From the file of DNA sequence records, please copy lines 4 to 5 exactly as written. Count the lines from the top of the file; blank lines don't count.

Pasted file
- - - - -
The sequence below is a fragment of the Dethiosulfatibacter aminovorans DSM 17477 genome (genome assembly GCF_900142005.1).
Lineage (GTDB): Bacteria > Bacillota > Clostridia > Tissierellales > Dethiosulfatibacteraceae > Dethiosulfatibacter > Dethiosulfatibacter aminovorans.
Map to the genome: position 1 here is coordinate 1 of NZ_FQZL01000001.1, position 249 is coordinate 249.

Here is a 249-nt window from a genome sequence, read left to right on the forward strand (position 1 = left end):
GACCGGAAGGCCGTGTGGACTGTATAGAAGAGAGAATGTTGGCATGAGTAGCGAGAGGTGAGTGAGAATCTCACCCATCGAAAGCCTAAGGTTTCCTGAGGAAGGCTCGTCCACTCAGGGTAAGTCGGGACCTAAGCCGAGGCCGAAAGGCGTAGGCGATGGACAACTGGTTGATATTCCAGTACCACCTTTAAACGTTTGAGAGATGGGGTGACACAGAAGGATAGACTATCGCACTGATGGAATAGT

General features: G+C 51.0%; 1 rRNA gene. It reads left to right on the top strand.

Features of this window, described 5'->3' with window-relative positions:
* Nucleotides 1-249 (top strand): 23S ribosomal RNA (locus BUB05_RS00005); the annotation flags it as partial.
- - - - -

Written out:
Here is a 249-nt window from a genome sequence, read left to right on the forward strand (position 1 = left end):
GACCGGAAGGCCGTGTGGACTGTATAGAAGAGAGAATGTTGGCATGAGTAGCGAGAGGTGAGTGAGAATCTCACCCATCGAAAGCCTAAGGTTTCCTGAGGAAGGCTCGTCCACTCAGGGTAAGTCGGGACCTAAGCCGAGGCCGAAAGGCGTAGGCGATGGACAACTGGTTGATATTCCAGTACCACCTTTAAACGTTTGAGAGATGGGGTGACACAGAAGGATAGACTATCGCACTGATGGAATAGT